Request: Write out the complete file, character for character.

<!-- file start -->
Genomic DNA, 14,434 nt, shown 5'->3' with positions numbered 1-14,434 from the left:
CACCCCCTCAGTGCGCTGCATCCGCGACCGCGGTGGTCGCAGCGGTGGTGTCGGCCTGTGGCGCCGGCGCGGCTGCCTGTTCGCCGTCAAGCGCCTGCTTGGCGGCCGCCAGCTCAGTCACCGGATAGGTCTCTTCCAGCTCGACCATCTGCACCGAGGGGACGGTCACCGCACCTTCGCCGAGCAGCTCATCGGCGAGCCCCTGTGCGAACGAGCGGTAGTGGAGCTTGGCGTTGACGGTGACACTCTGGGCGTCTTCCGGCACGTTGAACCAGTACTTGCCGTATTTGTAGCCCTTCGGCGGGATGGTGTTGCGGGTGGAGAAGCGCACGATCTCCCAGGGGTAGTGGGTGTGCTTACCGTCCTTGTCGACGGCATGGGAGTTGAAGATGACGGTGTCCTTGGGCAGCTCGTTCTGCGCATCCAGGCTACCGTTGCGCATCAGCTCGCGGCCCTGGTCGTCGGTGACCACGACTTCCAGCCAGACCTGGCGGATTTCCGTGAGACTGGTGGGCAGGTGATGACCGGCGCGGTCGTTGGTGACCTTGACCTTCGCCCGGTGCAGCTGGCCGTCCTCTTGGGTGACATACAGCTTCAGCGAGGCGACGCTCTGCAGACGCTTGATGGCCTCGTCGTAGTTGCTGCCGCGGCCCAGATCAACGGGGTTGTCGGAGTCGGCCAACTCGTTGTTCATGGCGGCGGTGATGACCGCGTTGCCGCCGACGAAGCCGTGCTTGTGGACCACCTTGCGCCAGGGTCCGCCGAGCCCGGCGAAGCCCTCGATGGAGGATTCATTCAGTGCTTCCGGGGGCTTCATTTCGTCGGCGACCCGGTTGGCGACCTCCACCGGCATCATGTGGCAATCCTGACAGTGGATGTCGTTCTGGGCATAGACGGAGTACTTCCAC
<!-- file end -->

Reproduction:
Genomic DNA, 14,434 nt, shown 5'->3' with positions numbered 1-14,434 from the left:
CACCCCCTCAGTGCGCTGCATCCGCGACCGCGGTGGTCGCAGCGGTGGTGTCGGCCTGTGGCGCCGGCGCGGCTGCCTGTTCGCCGTCAAGCGCCTGCTTGGCGGCCGCCAGCTCAGTCACCGGATAGGTCTCTTCCAGCTCGACCATCTGCACCGAGGGGACGGTCACCGCACCTTCGCCGAGCAGCTCATCGGCGAGCCCCTGTGCGAACGAGCGGTAGTGGAGCTTGGCGTTGACGGTGACACTCTGGGCGTCTTCCGGCACGTTGAACCAGTACTTGCCGTATTTGTAGCCCTTCGGCGGGATGGTGTTGCGGGTGGAGAAGCGCACGATCTCCCAGGGGTAGTGGGTGTGCTTACCGTCCTTGTCGACGGCATGGGAGTTGAAGATGACGGTGTCCTTGGGCAGCTCGTTCTGCGCATCCAGGCTACCGTTGCGCATCAGCTCGCGGCCCTGGTCGTCGGTGACCACGACTTCCAGCCAGACCTGGCGGATTTCCGTGAGACTGGTGGGCAGGTGATGACCGGCGCGGTCGTTGGTGACCTTGACCTTCGCCCGGTGCAGCTGGCCGTCCTCTTGGGTGACATACAGCTTCAGCGAGGCGACGCTCTGCAGACGCTTGATGGCCTCGTCGTAGTTGCTGCCGCGGCCCAGATCAACGGGGTTGTCGGAGTCGGCCAACTCGTTGTTCATGGCGGCGGTGATGACCGCGTTGCCGCCGACGAAGCCGTGCTTGTGGACCACCTTGCGCCAGGGTCCGCCGAGCCCGGCGAAGCCCTCGATGGAGGATTCATTCAGTGCTTCCGGGGGCTTCATTTCGTCGGCGACCCGGTTGGCGACCTCCACCGGCATCATGTGGCAATCCTGACAGTGGATGTCGTTCTGGGCATAGACGGAGTACTTCCAC